We had an afternoon without any special plans so we decided to head to Tom Taylor's Cave in Nidderdale close to Pateley Bridge. How Stean Gorge is amazing limestone gorge which is more than ten metres deep and its erosion, which has created a surface gorge in a limestone landscape, means it has been made a Site Of Scientific Interest.
This is definately a place to visit if you'll like a little adventure. According to old stories it is told that a man called Tom Taylor had a hideaway cave in this gorge. The days he spend robbing houses and collecting treasures bringing them into his cave and the police could never catch him as he knew his way around the cave area. It is also said that Tom Taylor died into his cave... You may visit the Tom Taylor's cave as well but you definately need a torch and a helmet there.
Take proper outdoor shoes, waterproof jacket (water dripping from the cave roof), torch and helmet are provided when you buy a ticket to visit the "paths and cave". Take you camera as well as it really does look wonderful down there. After the visit you can enjoy a cup of tea or little something to eat at the cafeteria at the entrance. The entry fee to the gorge is around 4 pounds / person.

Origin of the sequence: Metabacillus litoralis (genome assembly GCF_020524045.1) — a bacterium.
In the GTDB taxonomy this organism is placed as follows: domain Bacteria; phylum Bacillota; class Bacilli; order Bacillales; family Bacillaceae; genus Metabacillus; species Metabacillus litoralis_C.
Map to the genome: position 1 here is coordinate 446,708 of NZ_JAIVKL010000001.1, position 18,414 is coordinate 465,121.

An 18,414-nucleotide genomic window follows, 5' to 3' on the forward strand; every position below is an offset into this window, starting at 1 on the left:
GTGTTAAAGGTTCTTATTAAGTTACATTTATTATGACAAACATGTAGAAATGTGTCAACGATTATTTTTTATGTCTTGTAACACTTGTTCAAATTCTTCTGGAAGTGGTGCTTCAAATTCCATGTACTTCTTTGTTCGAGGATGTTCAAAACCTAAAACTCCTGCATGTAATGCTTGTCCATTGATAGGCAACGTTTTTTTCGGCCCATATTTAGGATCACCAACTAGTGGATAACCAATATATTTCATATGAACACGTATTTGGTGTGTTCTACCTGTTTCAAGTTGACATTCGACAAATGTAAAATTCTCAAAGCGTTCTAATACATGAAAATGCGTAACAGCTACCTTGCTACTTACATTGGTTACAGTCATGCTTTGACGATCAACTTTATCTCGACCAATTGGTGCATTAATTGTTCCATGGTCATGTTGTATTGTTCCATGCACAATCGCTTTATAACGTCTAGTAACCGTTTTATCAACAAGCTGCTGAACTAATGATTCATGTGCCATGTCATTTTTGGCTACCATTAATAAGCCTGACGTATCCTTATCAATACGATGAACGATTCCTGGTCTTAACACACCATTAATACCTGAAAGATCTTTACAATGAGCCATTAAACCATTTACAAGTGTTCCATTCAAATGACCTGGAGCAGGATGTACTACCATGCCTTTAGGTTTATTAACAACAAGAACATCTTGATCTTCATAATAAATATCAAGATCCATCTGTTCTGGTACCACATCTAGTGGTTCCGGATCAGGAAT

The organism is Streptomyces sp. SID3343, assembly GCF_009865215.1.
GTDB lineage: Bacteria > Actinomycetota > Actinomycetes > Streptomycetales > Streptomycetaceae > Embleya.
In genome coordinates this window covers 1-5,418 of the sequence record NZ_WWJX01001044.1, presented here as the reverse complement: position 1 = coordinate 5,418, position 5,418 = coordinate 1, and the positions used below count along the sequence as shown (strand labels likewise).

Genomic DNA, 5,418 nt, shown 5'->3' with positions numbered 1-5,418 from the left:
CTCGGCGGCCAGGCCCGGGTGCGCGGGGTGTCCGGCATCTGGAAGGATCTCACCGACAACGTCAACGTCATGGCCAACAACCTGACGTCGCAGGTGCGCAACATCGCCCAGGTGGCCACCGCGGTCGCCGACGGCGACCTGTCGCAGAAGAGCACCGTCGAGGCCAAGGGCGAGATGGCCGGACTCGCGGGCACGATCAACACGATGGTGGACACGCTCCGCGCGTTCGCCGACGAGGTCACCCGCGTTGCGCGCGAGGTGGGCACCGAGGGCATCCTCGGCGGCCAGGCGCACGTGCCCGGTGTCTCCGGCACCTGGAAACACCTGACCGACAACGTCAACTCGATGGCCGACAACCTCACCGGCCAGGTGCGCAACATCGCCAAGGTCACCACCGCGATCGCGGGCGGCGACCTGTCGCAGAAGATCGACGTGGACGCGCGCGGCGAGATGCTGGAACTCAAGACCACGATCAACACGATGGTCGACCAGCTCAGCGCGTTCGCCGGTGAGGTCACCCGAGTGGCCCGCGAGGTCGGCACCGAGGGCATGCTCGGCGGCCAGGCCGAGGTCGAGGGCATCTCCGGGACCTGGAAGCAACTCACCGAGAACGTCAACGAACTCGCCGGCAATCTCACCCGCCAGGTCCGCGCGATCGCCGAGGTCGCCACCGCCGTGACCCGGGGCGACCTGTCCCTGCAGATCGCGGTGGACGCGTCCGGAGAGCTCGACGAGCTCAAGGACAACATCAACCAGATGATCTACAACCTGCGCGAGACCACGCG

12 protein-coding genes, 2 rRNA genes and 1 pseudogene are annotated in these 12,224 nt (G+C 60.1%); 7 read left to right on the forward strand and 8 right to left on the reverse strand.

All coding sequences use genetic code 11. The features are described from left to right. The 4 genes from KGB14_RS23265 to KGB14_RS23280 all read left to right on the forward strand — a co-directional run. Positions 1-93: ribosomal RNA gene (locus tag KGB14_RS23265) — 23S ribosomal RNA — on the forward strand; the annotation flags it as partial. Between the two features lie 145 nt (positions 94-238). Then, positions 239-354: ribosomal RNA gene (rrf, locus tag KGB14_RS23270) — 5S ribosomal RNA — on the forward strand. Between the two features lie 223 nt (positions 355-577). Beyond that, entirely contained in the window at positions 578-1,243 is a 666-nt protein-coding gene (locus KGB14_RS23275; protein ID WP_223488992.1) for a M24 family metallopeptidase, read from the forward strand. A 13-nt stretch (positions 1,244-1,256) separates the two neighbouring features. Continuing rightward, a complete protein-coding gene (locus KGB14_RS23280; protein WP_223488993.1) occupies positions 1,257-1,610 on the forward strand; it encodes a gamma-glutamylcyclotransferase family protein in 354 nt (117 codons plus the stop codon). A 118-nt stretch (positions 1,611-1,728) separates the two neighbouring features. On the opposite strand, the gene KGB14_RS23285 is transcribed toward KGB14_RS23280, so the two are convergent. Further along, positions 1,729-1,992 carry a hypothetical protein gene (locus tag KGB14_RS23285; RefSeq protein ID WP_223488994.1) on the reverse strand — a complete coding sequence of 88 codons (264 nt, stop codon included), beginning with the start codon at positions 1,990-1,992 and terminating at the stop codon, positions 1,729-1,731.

The name may put you off a bit- but this place is certainly not as boring as it sounds! Brimham Rocks is an enormous, wooded park with rowan, ash and pine trees, set on undulating terrain near Pateley Bridge on the edge of the Yorkshire Dales. But the most interesting thing about the place is the fact that it is scattered with enormous boulders that have been worn over millennia into the most peculiar shapes. Some have formed enormous arches, others look like giant mushrooms, some are almost like twenty-foot high faces. The collection is bizarre and quite extraordinary, unlike anything I've seen before. There are waymarked trails through the woodland and between the rocks (each has its own fanciful name), and there is a visitor centre with museum and refreshments available. The views from the summit of the hill at the museum across the landscape are spectacular, and some of the cliffs are popular with climbers and abseilers. This is a brilliant place to take children- let them use up their energy clambering around the rocks, finding tunnels and passages, or playing in the woods. Afterwards, there is plenty of room for secluded picnics in private little dells surrounded by heather and bracken, or maybe atop one of the smooth rock plateaux above the cliff-like rocks, enjoying superb views out across the dales. But Brimham is also the perfect place for a relaxing stroll for adults, as well as for children, and the sheer size of the park ensures that there is plenty of room for everyone. Although the car park may be busy, and the cafe, as you walk around, you will hardly see another soul.